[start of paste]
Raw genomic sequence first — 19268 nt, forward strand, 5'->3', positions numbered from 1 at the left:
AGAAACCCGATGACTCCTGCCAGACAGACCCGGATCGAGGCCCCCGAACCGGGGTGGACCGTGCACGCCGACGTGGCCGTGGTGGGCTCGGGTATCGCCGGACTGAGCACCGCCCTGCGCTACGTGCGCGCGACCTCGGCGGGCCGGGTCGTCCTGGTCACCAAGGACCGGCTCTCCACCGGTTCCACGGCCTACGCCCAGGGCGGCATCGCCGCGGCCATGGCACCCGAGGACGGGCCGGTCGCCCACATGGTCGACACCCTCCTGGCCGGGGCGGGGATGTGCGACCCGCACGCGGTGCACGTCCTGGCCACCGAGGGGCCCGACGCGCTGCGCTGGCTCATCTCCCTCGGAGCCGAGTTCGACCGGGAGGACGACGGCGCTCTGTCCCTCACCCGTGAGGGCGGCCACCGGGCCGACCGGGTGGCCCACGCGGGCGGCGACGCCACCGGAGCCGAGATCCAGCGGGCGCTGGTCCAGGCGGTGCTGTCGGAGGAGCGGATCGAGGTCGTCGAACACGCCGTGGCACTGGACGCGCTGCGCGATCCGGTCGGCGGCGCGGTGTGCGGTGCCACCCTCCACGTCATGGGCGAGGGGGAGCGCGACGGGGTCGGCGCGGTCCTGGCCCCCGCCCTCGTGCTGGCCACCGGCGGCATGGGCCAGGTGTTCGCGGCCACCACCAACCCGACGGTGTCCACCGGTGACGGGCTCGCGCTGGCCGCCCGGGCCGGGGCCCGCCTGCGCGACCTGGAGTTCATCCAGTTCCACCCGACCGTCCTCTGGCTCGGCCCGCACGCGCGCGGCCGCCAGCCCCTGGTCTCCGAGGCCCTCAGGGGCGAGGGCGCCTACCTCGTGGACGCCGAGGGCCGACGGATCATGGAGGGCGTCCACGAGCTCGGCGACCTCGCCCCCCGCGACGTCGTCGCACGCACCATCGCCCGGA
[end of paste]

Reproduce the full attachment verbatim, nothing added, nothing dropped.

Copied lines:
Raw genomic sequence first — 19268 nt, forward strand, 5'->3', positions numbered from 1 at the left:
AGAAACCCGATGACTCCTGCCAGACAGACCCGGATCGAGGCCCCCGAACCGGGGTGGACCGTGCACGCCGACGTGGCCGTGGTGGGCTCGGGTATCGCCGGACTGAGCACCGCCCTGCGCTACGTGCGCGCGACCTCGGCGGGCCGGGTCGTCCTGGTCACCAAGGACCGGCTCTCCACCGGTTCCACGGCCTACGCCCAGGGCGGCATCGCCGCGGCCATGGCACCCGAGGACGGGCCGGTCGCCCACATGGTCGACACCCTCCTGGCCGGGGCGGGGATGTGCGACCCGCACGCGGTGCACGTCCTGGCCACCGAGGGGCCCGACGCGCTGCGCTGGCTCATCTCCCTCGGAGCCGAGTTCGACCGGGAGGACGACGGCGCTCTGTCCCTCACCCGTGAGGGCGGCCACCGGGCCGACCGGGTGGCCCACGCGGGCGGCGACGCCACCGGAGCCGAGATCCAGCGGGCGCTGGTCCAGGCGGTGCTGTCGGAGGAGCGGATCGAGGTCGTCGAACACGCCGTGGCACTGGACGCGCTGCGCGATCCGGTCGGCGGCGCGGTGTGCGGTGCCACCCTCCACGTCATGGGCGAGGGGGAGCGCGACGGGGTCGGCGCGGTCCTGGCCCCCGCCCTCGTGCTGGCCACCGGCGGCATGGGCCAGGTGTTCGCGGCCACCACCAACCCGACGGTGTCCACCGGTGACGGGCTCGCGCTGGCCGCCCGGGCCGGGGCCCGCCTGCGCGACCTGGAGTTCATCCAGTTCCACCCGACCGTCCTCTGGCTCGGCCCGCACGCGCGCGGCCGCCAGCCCCTGGTCTCCGAGGCCCTCAGGGGCGAGGGCGCCTACCTCGTGGACGCCGAGGGCCGACGGATCATGGAGGGCGTCCACGAGCTCGGCGACCTCGCCCCCCGCGACGTCGTCGCACGCACCATCGCCCGGA